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Small Grant Proposal Instructions

Call for Small Grant Proposals:

TDLC will award small grants directly to TDLC Fellows and Trainees for research or related activities in keeping with the initiatives of the Temporal Dynamics of Learning Center. Applicants may request funds for new research or an ongoing project in the Center, but should justify why this project is not funded by their lab. We especially encourage collaborative projects between different TDLC labs or other Science of Learning Centers. Daring, high risk, but potentially high impact
studies are also welcome. The amount of funds available for each grant is $2,500.


Submission Guidelines:
All TDLC Fellows and Trainees are invited to apply. Workshop Proposals should contain the agenda for the workshop or invited speaker and a statement of impact for the TDLC.

Click here for a Small Grant Proposal Template.


Additionally, all proposals require the following:

  • Statement of relevance to at least one initiative of the TDLC (if the proposal activities are related to a specific project in the SIP, please specify the project number)
  • Clearly articulated relationships to learning and to temporal dynamics
  • List of people involved and their network affiliations
  • Budget (we expect that most proposals will be for amounts of $2,500 or less)
  • In cases where a project is supported by multiple funding sources, applicants should clarify how the requested funds will be used in conjunction with other resources
  • Proposal descriptions should be one page or less, not including the cover page (see template)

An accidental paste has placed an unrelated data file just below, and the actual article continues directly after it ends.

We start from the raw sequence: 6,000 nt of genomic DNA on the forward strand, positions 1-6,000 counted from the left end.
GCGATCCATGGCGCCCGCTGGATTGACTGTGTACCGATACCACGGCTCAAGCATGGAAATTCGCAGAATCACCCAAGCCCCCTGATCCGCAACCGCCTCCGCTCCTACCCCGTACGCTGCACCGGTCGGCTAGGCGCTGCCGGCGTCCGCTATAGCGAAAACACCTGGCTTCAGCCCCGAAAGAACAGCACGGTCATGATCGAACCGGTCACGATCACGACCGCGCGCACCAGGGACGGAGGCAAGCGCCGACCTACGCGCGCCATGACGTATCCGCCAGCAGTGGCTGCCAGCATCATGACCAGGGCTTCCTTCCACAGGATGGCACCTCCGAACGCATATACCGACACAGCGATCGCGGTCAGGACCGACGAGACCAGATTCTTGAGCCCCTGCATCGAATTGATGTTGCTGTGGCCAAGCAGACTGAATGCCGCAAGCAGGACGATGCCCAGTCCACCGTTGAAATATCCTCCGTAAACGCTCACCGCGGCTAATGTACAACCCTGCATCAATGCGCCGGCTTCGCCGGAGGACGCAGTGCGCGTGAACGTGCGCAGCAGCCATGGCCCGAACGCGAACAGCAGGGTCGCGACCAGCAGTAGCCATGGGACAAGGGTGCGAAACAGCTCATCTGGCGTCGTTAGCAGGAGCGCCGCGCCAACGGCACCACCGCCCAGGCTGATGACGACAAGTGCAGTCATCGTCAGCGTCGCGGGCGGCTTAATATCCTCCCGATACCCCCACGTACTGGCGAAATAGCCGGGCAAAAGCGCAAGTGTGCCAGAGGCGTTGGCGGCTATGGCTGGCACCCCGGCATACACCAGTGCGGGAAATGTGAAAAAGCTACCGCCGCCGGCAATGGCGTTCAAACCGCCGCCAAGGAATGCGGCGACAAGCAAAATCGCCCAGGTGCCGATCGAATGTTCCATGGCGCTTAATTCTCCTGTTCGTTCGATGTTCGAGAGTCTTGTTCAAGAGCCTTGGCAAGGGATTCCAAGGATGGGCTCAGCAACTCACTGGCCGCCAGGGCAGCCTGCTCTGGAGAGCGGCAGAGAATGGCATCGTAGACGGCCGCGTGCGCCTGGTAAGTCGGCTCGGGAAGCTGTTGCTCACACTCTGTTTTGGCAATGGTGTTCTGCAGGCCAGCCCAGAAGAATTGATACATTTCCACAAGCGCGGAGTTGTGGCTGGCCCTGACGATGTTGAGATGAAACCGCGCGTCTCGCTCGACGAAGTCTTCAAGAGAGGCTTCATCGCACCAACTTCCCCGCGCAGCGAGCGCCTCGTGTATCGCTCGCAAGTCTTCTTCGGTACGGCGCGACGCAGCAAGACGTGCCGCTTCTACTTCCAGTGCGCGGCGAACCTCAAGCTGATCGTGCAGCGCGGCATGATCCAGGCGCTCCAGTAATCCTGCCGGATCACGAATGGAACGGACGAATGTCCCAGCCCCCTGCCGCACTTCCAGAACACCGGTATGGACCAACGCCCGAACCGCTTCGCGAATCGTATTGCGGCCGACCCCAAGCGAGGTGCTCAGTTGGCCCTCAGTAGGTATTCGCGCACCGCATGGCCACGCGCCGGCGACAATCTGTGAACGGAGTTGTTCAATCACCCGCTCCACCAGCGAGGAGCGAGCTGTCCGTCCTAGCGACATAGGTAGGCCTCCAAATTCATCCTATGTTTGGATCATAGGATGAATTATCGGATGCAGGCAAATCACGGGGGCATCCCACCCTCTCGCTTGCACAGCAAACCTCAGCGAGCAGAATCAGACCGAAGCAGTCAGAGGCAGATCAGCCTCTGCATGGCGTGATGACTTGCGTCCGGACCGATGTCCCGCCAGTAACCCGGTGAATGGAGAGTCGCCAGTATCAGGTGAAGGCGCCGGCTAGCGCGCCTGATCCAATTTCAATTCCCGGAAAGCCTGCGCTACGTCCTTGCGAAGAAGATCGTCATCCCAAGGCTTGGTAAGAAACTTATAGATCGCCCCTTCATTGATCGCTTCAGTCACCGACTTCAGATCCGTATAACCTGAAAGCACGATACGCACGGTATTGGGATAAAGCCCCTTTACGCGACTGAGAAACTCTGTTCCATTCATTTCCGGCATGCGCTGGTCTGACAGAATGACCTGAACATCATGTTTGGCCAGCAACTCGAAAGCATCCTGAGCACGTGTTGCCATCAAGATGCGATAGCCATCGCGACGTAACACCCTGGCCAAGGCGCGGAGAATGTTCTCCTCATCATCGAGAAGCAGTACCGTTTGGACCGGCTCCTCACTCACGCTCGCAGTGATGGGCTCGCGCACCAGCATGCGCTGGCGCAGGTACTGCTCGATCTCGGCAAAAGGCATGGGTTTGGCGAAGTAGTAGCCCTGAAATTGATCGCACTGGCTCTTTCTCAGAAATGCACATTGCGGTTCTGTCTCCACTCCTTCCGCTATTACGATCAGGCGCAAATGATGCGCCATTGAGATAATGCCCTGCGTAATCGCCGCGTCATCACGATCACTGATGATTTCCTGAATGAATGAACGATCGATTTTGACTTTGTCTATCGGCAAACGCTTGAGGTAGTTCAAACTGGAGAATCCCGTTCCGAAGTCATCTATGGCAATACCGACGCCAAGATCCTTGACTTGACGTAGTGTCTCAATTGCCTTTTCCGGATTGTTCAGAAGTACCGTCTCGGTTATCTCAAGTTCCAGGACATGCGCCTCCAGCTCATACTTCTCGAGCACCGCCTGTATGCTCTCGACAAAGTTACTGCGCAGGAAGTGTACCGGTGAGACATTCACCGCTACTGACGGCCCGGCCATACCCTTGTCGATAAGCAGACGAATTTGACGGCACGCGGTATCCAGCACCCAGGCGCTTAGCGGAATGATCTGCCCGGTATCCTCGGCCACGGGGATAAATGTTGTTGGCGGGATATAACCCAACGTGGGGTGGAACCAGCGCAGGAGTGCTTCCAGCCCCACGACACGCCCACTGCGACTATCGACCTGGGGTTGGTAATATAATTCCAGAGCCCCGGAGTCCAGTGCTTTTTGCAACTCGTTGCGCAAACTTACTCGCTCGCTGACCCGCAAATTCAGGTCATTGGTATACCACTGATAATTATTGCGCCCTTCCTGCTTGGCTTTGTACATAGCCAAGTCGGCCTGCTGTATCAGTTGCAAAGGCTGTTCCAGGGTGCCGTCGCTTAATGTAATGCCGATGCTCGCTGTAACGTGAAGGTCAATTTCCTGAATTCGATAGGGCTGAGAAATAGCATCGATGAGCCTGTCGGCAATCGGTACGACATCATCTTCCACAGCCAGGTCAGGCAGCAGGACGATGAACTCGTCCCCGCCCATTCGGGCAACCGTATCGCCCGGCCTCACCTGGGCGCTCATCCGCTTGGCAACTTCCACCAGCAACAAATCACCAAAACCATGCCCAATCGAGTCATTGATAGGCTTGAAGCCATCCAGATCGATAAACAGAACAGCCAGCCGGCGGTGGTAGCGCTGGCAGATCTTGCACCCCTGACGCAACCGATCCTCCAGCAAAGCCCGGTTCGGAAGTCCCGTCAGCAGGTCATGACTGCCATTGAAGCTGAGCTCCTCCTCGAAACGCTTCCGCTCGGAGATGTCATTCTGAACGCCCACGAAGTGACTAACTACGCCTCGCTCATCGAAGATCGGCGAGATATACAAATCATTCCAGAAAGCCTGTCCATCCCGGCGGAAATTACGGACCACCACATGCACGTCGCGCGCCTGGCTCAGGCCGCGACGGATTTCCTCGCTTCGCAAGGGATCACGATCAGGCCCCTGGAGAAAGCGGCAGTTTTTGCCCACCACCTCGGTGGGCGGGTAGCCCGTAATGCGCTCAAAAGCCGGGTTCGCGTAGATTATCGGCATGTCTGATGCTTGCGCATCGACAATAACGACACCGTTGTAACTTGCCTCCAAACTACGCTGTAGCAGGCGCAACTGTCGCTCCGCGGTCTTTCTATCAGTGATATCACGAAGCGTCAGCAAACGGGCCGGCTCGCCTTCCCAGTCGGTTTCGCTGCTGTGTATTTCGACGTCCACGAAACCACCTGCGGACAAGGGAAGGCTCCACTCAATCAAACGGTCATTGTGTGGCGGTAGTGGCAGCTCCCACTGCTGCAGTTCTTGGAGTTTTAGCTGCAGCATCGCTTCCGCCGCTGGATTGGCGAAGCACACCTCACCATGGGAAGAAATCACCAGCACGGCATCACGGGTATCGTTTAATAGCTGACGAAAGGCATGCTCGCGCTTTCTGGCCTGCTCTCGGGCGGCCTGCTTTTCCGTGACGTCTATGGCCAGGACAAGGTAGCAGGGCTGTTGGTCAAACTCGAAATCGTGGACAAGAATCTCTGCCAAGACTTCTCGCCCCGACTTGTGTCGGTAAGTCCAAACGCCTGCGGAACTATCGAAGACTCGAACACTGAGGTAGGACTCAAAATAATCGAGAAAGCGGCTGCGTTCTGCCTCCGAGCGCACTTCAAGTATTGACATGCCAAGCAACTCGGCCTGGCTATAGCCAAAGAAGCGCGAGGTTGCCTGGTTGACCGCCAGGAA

• The cover page should describe all previous small grants won by the investigator, including the budget and what resulted from the grant being awarded
  • Justification for why the project is not funded by their lab


Allowable Costs

We can provide funds for many research activities including lab and computer supplies, travel to other TDLC sites to collaborate with other Fellows, workshops, and travel to a scientific conference to present results. However, since these awards come from the National Science Foundation there are certain cost categories that we cannot provide funds for such as: membership to a professional society, entertainment and alcohol. Additionally, we will not fund human subject payments and salary/stipend. All expenditures must conform to NSF and your own institutional regulations (including the Fly America Act for travel). If you are unsure if the expenditure you propose is allowable, please email Alex Khalil at akhalil@ucsd.edu.


Proposal Deadline: November 13, 2015, midnight PST

Send proposals to akhalil@ucsd.edu.

Successful Proposals

Here are some examples of successful proposals:

"The TDLC trainee research grant allowed me to assess the feasibility of extending my studies of eye-movement search in primates to freely-moving rodents searching for food. Both tasks involve a search for a hidden target that yields a reward. Target locations vary from trial to trial, but in a manner that describes an underlying distribution. Primates search in manner that suggests that they have implicitly learned the hidden target distribution. One goal is to observe how a rat foraging for hidden food targets given the same task constraints. Do the models that describe the primate behavior also fit the rodent behavior? This preliminary data from two pilot animals lead to a follow-on proposal in which we requested funds to build an automated arena for natural exploration tasks such as this. The next goal is to induce multiple learning transitions during a session so we could examine neuronal activity that correlates with that learning." -- Leanne Chukoskie

"I used the award to travel to Jim Tanaka's 'Face Camp' at the University of Victoria this summer, an event where kids come in for a day of playing and learning about faces. The kids spend one of 6 hours involved in experiments. I helped run two of the three camps and was in charge of managing the volunteers who were helping with data collection. I also helped run some of the other camp activities when the experiments were finished. It was a phenomenal experience. We got an entire developmental study on face perception completed in two weekends (something like 110 kids) and I got a chance to see how Face Camp is a great way to merge educational outreach and good science." -- Suzy Scherf